Senator Hernandez Re-Introduces Legislation to Raise Smoking Age

July 16, 2015

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July 16, 2015                                                              

Senator Hernandez Re-Introduces Legislation to Raise Smoking Age

Bill Aims to Reduce Smoking by Restricting Teen Access to Tobacco Products

(Sacramento,CA) – Senator Dr. Ed Hernandez, O.D. (D–West Covina), Chair of the Senate Health Committee, reintroduced legislation in the 2nd extraordinary session that will raise the legal minimum smoking age from 18 to 21 and severely limit teen access to tobacco products. SB2X 7 is part of a comprehensive package of tobacco control measure that Senate and Assembly Democrats introduced today to reduce the cost of providing health care services and improve the health of Californians.

“Tobacco companies know that people are more likely to become addicted to smoking if they start at a young age”, said Hernandez. “While our previous attempts to protect California’s youth from this deadly drug came up just short, the Governor’s call for a special session provides a perfect opportunity for us to further pursue this policy. Hearing SB2X 7 in the Public Health and Developmental Services Committees will allow the Legislature to focus on the true health implications of passing this broadly supported and lifesaving measure.”

Tobacco remains the leading cause of preventable death in the United States with 480,000 people dying annually – 40,000 from effects of secondhand smoke. According to the CDC, tobacco use kills more people per year than alcohol, murders, illegal drugs, AIDS, and motor vehicle accidents combined.  It is estimated that more that 90% of adult smokers start before the age of 21. A recent study conducted by the Institute of Medicine concluded that raising the minimum age to 21 would help prevent 250,000 premature deaths for those born between 2000 and 2019 and cause a more rapid decline in tobacco prevalence.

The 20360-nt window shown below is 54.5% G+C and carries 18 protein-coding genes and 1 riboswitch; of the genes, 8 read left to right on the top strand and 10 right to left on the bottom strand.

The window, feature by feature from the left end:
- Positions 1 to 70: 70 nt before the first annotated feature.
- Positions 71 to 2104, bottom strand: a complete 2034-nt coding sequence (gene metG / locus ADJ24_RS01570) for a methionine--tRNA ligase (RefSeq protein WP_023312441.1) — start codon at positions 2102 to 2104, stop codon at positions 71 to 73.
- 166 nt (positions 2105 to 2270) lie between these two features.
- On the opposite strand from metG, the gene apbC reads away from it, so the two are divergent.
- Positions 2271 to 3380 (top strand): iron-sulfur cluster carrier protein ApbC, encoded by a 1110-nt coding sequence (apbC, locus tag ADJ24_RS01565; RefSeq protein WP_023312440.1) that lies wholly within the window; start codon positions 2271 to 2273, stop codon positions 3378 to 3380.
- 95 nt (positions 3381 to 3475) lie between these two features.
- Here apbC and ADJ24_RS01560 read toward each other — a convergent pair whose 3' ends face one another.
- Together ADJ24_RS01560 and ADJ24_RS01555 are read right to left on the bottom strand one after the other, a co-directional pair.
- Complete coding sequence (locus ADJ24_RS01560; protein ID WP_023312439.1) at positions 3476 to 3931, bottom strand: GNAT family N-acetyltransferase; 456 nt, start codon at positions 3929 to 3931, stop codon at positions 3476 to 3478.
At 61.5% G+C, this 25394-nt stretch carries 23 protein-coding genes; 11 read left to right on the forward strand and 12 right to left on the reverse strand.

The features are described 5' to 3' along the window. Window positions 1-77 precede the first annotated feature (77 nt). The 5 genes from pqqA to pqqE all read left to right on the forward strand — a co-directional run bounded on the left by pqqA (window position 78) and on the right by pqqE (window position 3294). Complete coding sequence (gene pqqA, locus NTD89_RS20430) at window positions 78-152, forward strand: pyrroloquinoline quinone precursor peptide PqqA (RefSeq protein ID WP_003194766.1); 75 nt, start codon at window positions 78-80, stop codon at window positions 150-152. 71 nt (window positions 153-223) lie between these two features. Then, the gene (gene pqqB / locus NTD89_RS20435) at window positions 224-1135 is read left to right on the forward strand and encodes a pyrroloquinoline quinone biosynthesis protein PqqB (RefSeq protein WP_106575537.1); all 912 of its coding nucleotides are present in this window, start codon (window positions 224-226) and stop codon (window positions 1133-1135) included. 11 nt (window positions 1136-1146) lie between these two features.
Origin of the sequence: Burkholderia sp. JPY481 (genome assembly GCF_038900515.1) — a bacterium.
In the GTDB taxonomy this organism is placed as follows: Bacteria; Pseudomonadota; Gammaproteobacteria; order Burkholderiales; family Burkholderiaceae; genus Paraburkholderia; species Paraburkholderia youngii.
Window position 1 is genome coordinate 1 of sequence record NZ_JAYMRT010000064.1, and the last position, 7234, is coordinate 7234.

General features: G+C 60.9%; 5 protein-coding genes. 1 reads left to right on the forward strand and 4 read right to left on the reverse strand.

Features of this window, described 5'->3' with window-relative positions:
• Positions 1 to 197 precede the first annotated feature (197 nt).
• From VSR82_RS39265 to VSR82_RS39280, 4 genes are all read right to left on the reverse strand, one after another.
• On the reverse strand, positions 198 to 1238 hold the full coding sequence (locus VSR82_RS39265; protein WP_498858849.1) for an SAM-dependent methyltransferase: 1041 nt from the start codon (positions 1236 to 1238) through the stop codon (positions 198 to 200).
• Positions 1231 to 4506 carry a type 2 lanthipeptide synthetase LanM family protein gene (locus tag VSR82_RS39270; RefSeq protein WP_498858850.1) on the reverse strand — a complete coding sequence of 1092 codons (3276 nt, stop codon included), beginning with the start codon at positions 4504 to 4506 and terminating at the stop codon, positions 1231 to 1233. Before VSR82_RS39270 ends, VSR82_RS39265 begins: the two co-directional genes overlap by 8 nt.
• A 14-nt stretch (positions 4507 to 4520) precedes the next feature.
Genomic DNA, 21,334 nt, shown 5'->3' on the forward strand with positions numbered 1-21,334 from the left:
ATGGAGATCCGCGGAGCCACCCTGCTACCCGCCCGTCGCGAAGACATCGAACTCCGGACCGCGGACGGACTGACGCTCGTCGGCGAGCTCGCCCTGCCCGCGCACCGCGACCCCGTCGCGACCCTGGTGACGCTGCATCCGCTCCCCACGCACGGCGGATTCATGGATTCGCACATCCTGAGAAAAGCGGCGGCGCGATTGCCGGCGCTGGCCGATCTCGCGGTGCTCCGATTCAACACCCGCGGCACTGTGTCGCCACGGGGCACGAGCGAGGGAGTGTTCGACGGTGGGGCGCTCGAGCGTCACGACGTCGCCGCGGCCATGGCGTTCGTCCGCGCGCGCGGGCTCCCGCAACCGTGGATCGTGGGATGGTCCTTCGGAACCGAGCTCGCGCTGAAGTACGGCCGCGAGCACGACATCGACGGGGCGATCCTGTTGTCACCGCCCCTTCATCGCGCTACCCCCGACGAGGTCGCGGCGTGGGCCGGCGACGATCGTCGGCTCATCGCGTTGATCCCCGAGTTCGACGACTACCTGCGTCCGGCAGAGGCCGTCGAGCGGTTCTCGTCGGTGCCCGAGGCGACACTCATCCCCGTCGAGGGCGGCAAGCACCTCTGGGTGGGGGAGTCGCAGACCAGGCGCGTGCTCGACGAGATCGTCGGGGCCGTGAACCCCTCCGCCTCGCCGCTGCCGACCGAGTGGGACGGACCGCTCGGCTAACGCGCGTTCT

Aside from the vast human toll, tobacco is a heavy burden financially. The University of California, San Francisco estimates that tobacco use costs California $18.1 billion annually, with direct health care expenditures accounting for more than half that total. The Campaign for Tobacco Free Kids estimates there is about $3.5 billion in Medi-Cal costs associated with tobacco use. 

Numerous municipalities across the country have already increased their tobacco purchase age to 21 and Hawaii recently became the first state in the nation to do so. Early results in Needham, MA indicate this policy is successful, as they have documented a much more pronounced decline in smoking prevalence since the passage of tobacco 21 when compared to surrounding communities.

“It’s high time for California to redouble its tobacco control efforts,” stated Hernandez. “We need to wake up and stop making it so easy for tobacco companies to poison generation after generation of Californian residents.”

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